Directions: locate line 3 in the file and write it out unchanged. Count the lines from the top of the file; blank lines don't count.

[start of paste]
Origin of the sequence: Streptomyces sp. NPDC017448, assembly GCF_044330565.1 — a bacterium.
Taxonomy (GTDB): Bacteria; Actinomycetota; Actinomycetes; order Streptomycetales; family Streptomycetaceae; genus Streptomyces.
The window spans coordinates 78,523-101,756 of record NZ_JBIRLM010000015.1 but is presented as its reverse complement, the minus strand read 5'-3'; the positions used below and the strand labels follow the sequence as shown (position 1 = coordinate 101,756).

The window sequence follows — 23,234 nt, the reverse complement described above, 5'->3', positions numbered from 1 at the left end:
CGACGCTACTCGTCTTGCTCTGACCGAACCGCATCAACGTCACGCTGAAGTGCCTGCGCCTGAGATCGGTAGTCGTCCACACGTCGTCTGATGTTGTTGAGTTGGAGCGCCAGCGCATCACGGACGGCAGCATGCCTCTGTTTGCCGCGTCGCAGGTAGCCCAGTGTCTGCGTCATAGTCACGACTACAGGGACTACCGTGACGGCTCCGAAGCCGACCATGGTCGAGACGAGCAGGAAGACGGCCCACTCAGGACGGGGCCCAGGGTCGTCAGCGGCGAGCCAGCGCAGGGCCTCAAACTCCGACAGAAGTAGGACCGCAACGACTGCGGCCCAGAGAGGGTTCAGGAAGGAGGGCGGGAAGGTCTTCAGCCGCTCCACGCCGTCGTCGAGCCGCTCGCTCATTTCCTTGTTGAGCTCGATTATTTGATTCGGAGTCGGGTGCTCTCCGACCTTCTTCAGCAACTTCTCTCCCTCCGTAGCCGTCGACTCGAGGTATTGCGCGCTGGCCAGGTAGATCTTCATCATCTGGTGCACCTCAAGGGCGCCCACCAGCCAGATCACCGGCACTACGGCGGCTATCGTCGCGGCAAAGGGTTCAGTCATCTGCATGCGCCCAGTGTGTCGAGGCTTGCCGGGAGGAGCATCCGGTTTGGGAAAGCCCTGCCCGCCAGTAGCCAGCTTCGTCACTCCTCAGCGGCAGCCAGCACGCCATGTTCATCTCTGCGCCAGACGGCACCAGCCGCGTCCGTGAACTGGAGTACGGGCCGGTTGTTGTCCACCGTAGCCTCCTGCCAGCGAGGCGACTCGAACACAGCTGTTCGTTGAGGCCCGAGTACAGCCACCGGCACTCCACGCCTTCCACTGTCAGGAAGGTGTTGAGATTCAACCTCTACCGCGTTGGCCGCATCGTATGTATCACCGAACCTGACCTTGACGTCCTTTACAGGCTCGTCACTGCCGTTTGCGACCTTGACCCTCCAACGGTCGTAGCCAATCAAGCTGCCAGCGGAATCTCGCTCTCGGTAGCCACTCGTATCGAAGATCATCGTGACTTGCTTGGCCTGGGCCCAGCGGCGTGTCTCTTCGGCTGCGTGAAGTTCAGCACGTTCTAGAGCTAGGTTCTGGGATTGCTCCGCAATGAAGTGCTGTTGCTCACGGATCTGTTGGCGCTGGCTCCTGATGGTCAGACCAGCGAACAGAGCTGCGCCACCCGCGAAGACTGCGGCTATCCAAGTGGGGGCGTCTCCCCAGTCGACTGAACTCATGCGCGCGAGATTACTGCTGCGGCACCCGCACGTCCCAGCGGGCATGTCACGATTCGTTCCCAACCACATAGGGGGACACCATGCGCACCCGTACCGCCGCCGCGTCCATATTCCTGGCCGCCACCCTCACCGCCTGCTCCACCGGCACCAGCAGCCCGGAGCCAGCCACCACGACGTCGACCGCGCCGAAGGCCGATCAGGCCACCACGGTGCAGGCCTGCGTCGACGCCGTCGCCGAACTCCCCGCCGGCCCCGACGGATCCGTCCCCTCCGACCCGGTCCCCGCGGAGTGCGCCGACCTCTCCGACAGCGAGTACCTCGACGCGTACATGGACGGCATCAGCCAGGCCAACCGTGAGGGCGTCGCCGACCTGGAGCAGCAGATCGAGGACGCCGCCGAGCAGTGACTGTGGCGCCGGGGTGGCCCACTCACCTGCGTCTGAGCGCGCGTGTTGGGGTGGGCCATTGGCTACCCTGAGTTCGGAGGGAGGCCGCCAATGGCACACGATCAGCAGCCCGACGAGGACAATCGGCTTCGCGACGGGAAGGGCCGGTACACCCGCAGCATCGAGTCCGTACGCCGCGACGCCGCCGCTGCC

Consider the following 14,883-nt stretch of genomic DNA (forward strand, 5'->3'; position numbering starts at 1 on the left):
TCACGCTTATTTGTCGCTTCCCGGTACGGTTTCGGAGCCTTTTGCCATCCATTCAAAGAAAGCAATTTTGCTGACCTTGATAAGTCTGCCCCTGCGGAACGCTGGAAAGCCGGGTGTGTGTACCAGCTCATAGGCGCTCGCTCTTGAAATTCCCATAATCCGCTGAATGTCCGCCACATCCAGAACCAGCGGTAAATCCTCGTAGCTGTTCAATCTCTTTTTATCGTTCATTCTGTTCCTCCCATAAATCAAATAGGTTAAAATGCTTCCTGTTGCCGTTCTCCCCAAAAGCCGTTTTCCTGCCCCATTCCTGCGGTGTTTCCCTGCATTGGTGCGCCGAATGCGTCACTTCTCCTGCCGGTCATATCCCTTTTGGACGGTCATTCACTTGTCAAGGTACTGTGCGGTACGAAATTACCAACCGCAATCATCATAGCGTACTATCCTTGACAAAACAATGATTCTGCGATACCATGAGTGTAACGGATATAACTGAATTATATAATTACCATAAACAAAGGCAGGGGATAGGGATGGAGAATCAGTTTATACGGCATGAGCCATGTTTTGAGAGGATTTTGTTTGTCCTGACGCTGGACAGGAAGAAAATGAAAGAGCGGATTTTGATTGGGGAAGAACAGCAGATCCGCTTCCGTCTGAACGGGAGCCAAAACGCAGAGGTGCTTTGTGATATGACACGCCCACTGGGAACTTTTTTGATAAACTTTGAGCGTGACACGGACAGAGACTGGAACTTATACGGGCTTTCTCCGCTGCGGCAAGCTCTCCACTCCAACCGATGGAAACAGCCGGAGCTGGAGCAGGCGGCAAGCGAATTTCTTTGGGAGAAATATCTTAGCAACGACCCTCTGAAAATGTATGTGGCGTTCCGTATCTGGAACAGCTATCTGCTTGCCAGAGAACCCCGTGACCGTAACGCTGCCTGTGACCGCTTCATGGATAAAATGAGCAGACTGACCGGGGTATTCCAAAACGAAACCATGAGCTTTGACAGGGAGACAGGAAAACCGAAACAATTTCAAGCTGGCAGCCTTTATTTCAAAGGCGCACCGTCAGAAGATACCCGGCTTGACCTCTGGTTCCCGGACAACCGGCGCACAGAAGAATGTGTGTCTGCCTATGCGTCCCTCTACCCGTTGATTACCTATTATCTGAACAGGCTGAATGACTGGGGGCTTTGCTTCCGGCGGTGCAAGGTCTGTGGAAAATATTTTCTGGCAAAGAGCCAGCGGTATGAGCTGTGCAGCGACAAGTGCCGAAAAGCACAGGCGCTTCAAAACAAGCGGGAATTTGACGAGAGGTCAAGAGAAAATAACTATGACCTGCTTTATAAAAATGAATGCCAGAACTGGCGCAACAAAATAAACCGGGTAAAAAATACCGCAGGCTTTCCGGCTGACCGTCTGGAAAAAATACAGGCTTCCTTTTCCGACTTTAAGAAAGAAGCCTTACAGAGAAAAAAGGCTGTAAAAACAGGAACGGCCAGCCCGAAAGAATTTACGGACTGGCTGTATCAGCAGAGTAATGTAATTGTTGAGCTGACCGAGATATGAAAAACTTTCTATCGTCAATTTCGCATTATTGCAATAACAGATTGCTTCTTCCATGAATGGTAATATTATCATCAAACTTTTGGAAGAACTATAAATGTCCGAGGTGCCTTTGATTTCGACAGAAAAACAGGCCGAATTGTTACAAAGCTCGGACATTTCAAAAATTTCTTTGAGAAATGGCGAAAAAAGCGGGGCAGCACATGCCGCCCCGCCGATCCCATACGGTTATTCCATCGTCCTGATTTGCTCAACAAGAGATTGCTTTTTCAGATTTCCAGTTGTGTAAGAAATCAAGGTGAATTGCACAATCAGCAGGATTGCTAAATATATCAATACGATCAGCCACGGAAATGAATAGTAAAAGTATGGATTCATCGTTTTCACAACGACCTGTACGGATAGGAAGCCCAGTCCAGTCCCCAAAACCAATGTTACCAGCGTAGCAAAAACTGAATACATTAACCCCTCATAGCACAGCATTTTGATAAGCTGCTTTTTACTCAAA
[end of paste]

The window spans coordinates 78,523-101,756 of record NZ_JBIRLM010000015.1 but is presented as its reverse complement, the minus strand read 5'-3'; the positions used below and the strand labels follow the sequence as shown (position 1 = coordinate 101,756).